New eye injections can combat macular degeneration
Posted March 21, 2013
Updated March 22, 2013
Durham, N.C. — Affecting one in five people over age 70, macular degeneration is the most common cause of vision loss, but until recently, there was no drug available to combat it. Newly developed eye injections, however, are allowing patients with the most severe form of the disease to maintain their sight longer.
Enjoying golf is an important part of retirement for Lou Giglio, 69, but he almost had to give up on it.
"I couldn't see the golf ball I had to hit," Giglio said.
His vision became blurred due to cataracts in both eyes, so he had surgery to correct it. The procedure worked great for his left eye, but in his right, he said, "things just weren't that spectacular."
A retina specialist at Duke University Medical Center discovered the problem – the beginning of a wet macular.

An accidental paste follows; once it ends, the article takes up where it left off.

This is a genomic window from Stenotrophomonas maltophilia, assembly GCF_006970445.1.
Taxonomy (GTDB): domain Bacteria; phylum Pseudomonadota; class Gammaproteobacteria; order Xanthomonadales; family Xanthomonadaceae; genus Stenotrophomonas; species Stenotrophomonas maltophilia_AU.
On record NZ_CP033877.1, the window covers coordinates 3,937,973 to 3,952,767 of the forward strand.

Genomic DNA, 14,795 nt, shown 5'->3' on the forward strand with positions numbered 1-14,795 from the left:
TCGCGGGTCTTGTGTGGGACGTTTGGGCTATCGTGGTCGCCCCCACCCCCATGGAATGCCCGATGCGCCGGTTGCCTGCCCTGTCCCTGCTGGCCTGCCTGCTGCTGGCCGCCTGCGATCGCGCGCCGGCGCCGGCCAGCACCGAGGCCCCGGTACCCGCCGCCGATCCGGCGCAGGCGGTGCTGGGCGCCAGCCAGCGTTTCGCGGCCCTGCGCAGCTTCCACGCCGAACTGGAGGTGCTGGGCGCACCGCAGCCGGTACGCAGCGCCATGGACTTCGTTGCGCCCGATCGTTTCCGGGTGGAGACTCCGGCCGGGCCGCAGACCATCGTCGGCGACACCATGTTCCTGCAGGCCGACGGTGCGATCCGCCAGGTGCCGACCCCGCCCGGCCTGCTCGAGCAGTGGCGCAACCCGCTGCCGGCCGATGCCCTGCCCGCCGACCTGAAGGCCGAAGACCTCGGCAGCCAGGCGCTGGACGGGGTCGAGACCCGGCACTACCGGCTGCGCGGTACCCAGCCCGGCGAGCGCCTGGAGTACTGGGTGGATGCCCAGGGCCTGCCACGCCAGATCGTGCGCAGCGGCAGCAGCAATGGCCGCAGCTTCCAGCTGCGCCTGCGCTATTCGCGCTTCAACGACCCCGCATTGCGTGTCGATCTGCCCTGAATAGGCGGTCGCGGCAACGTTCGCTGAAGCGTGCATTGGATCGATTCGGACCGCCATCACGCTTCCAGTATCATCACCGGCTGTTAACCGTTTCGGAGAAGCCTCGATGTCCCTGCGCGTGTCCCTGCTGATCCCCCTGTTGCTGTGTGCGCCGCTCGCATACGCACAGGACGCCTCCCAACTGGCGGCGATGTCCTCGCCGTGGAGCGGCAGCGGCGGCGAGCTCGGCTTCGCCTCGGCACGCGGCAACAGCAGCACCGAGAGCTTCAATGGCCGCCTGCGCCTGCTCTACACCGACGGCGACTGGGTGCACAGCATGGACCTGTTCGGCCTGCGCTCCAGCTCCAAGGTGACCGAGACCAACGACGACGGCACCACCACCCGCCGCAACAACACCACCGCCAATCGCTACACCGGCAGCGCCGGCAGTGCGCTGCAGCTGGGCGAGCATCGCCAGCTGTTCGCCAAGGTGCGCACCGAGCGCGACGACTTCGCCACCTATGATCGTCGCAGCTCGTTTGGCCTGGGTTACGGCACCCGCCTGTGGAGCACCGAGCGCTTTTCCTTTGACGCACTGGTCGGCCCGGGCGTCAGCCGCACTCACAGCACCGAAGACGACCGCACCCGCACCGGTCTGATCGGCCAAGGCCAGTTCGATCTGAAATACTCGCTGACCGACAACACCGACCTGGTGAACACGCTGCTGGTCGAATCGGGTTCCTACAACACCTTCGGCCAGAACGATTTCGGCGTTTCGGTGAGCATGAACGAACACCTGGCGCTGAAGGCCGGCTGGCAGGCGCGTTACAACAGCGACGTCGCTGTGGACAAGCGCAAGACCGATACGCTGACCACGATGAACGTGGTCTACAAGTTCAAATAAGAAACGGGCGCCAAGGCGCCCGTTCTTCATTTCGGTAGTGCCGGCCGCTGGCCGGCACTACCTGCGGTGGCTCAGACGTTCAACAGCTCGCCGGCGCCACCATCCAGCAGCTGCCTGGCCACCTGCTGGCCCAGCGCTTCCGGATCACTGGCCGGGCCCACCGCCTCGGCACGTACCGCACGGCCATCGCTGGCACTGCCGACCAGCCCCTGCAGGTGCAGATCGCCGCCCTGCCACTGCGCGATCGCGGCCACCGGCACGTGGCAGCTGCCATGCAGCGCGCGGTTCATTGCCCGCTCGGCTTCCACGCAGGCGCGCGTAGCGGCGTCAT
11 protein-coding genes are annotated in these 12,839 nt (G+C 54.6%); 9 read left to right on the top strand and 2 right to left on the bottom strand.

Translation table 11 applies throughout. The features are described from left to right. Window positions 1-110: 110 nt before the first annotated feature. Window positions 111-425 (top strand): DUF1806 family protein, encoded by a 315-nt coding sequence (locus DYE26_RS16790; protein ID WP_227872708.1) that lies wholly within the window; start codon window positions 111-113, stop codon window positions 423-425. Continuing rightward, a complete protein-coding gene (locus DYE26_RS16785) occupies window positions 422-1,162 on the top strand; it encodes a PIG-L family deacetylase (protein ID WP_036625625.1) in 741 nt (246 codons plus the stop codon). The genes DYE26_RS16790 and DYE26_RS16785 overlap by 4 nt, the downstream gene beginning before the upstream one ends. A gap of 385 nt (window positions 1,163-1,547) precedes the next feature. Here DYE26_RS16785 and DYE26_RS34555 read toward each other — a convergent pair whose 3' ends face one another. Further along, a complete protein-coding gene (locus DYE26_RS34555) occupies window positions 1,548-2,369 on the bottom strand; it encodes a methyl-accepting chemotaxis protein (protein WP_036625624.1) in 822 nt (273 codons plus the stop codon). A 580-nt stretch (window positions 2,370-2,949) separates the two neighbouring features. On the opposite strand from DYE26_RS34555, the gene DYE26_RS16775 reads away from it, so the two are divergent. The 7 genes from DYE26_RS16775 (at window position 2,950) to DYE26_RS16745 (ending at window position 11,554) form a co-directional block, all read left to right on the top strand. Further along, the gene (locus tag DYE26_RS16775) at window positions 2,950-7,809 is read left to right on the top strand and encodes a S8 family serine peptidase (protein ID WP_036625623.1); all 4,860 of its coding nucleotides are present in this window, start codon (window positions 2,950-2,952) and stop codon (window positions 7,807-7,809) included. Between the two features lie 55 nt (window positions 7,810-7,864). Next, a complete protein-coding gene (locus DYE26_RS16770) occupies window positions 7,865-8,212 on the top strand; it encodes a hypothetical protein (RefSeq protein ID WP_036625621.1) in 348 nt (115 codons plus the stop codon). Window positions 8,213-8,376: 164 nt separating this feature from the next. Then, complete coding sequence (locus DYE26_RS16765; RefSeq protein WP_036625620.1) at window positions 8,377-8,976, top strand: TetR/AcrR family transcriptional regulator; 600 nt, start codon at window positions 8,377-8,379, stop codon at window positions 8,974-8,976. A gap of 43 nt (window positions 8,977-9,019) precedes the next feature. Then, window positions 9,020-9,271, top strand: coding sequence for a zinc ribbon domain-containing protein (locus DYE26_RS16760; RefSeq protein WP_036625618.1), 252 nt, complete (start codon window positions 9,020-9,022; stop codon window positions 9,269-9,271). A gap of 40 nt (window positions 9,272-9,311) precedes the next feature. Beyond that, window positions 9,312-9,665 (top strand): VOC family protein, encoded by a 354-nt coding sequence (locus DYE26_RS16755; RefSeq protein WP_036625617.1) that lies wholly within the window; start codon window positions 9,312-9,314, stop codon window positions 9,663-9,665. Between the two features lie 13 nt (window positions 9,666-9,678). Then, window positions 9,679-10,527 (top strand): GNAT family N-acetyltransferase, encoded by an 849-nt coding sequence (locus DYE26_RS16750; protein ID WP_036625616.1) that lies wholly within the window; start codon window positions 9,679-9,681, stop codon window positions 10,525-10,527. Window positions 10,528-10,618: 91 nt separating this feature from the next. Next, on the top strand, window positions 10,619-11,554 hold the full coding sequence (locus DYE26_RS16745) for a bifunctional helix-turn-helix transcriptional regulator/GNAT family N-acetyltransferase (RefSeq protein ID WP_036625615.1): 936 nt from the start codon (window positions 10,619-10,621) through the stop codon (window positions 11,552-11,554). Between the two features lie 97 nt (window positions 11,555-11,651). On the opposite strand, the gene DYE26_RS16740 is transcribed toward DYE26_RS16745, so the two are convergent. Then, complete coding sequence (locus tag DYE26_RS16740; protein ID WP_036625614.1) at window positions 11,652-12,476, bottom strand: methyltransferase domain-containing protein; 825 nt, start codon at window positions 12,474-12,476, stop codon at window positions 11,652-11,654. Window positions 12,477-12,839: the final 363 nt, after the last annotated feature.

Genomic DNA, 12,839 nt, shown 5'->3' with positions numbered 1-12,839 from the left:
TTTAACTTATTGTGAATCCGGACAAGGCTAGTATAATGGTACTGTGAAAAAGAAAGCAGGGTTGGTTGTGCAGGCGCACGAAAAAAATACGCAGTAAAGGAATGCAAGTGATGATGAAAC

"It's an aging disease," said Duke ophthamologist Dr. Nora Lad.
The wet form of macular degeneration causes blood to leak out of vessels and build up under the surface of the retina, in the central area of vision.
An early diagnosis gave Giglio more options, including new drugs that are injected into the eye to delay or prevent further fluid build-up and vision loss.
"There's no pain," Giglio said. "(Just) discomfort while your eye is getting rid of the anesthesia."
He now gets monthly injections of Eyelea and continues to hit the golf course.
"He has a very good prognosis," Ladd said. "With frequent follow-ups and very careful follow-ups, he has an excellent prognosis."
Giglio can see a difference, too.
"My vision is really good," he said. "My vision is excellent."